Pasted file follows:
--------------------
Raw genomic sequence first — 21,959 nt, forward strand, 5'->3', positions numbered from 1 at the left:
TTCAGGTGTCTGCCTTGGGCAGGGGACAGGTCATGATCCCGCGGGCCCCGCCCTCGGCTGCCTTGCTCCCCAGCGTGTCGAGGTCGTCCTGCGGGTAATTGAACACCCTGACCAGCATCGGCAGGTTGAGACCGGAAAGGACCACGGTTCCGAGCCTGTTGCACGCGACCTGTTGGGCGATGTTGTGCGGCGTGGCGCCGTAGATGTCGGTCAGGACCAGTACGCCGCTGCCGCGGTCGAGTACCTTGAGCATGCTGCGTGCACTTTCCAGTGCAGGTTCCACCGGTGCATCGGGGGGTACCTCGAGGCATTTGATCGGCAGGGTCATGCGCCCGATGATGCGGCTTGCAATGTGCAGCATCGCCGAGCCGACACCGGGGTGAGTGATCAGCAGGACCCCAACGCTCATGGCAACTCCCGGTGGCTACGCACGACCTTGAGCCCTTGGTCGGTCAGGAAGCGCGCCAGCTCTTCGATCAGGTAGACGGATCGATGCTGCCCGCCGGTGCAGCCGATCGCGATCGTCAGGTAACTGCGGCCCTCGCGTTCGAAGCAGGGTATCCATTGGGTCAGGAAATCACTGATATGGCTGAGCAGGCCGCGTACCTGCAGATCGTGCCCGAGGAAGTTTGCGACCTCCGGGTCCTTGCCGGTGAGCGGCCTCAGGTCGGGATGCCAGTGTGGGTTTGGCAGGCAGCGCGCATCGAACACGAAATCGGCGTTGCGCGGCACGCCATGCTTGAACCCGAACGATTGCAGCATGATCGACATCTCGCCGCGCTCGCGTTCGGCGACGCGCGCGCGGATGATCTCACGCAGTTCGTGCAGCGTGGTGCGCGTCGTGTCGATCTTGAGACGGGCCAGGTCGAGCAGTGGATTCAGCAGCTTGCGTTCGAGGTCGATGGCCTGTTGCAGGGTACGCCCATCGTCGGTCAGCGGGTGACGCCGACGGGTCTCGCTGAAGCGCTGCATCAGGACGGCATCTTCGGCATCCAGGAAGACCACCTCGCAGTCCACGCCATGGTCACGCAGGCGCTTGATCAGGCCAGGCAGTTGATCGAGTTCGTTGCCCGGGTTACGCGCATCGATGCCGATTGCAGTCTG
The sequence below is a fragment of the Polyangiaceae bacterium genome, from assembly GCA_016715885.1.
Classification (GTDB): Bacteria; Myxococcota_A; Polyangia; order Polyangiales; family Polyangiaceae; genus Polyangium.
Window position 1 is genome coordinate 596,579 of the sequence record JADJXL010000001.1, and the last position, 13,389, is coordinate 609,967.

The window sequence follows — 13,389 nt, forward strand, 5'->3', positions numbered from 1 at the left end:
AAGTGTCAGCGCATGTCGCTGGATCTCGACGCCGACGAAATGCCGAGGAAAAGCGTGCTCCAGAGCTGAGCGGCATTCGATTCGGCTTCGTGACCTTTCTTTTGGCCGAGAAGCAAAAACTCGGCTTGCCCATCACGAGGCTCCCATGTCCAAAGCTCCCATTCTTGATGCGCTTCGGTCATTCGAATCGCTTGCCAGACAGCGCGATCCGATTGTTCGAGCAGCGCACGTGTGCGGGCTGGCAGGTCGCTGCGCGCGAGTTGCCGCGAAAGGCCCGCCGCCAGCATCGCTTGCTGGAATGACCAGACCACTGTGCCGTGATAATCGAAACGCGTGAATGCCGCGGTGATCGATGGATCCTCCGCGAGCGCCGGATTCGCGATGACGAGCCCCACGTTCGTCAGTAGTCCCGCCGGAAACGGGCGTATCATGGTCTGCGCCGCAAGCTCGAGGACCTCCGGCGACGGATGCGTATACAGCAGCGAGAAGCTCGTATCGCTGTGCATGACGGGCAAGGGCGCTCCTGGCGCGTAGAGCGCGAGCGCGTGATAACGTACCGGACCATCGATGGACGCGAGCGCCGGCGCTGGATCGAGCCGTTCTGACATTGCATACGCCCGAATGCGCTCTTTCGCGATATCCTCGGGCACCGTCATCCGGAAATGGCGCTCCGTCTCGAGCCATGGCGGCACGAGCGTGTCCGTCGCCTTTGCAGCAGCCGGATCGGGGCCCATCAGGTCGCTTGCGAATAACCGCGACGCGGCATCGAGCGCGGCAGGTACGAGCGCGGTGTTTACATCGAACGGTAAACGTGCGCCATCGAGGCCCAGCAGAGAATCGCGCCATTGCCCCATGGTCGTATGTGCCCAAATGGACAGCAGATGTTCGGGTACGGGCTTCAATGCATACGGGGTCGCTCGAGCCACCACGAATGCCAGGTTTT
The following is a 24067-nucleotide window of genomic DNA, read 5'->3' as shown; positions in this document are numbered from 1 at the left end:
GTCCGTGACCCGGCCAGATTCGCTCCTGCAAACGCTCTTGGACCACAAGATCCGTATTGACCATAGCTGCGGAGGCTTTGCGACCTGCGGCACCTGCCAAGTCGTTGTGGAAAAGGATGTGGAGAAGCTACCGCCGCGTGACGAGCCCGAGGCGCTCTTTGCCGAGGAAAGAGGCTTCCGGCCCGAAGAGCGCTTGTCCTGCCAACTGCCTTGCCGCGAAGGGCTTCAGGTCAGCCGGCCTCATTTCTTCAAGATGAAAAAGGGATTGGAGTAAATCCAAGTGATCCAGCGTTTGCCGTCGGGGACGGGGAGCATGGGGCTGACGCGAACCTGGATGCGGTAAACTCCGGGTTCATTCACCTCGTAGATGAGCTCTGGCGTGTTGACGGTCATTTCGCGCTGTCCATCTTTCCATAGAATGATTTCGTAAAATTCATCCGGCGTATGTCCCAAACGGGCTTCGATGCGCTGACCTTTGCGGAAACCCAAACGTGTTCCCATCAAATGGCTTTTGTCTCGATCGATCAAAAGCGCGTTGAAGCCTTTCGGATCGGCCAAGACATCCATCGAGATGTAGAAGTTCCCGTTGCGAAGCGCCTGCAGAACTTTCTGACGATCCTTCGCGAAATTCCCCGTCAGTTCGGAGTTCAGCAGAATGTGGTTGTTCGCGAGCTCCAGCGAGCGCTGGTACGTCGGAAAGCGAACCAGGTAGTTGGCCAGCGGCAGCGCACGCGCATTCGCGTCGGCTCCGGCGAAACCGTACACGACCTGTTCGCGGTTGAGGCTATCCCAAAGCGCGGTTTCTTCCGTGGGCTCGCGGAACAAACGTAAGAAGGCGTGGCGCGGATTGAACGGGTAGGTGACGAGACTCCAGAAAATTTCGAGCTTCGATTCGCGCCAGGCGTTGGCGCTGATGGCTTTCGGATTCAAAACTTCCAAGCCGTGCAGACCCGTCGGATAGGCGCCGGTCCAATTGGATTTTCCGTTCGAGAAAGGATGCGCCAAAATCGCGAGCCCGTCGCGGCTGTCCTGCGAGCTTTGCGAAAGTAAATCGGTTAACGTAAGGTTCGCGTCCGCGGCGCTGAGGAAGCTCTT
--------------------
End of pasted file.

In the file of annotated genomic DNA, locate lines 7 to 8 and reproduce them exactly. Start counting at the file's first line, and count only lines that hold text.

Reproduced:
AAGTGTCAGCGCATGTCGCTGGATCTCGACGCCGACGAAATGCCGAGGAAAAGCGTGCTCCAGAGCTGAGCGGCATTCGATTCGGCTTCGTGACCTTTCTTTTGGCCGAGAAGCAAAAACTCGGCTTGCCCATCACGAGGCTCCCATGTCCAAAGCTCCCATTCTTGATGCGCTTCGGTCATTCGAATCGCTTGCCAGACAGCGCGATCCGATTGTTCGAGCAGCGCACGTGTGCGGGCTGGCAGGTCGCTGCGCGCGAGTTGCCGCGAAAGGCCCGCCGCCAGCATCGCTTGCTGGAATGACCAGACCACTGTGCCGTGATAATCGAAACGCGTGAATGCCGCGGTGATCGATGGATCCTCCGCGAGCGCCGGATTCGCGATGACGAGCCCCACGTTCGTCAGTAGTCCCGCCGGAAACGGGCGTATCATGGTCTGCGCCGCAAGCTCGAGGACCTCCGGCGACGGATGCGTATACAGCAGCGAGAAGCTCGTATCGCTGTGCATGACGGGCAAGGGCGCTCCTGGCGCGTAGAGCGCGAGCGCGTGATAACGTACCGGACCATCGATGGACGCGAGCGCCGGCGCTGGATCGAGCCGTTCTGACATTGCATACGCCCGAATGCGCTCTTTCGCGATATCCTCGGGCACCGTCATCCGGAAATGGCGCTCCGTCTCGAGCCATGGCGGCACGAGCGTGTCCGTCGCCTTTGCAGCAGCCGGATCGGGGCCCATCAGGTCGCTTGCGAATAACCGCGACGCGGCATCGAGCGCGGCAGGTACGAGCGCGGTGTTTACATCGAACGGTAAACGTGCGCCATCGAGGCCCAGCAGAGAATCGCGCCATTGCCCCATGGTCGTATGTGCCCAAATGGACAGCAGATGTTCGGGTACGGGCTTCAATGCATACGGGGTCGCTCGAGCCACCACGAATGCCAGGTTTT
The following is a 24067-nucleotide window of genomic DNA, read 5'->3' as shown; positions in this document are numbered from 1 at the left end: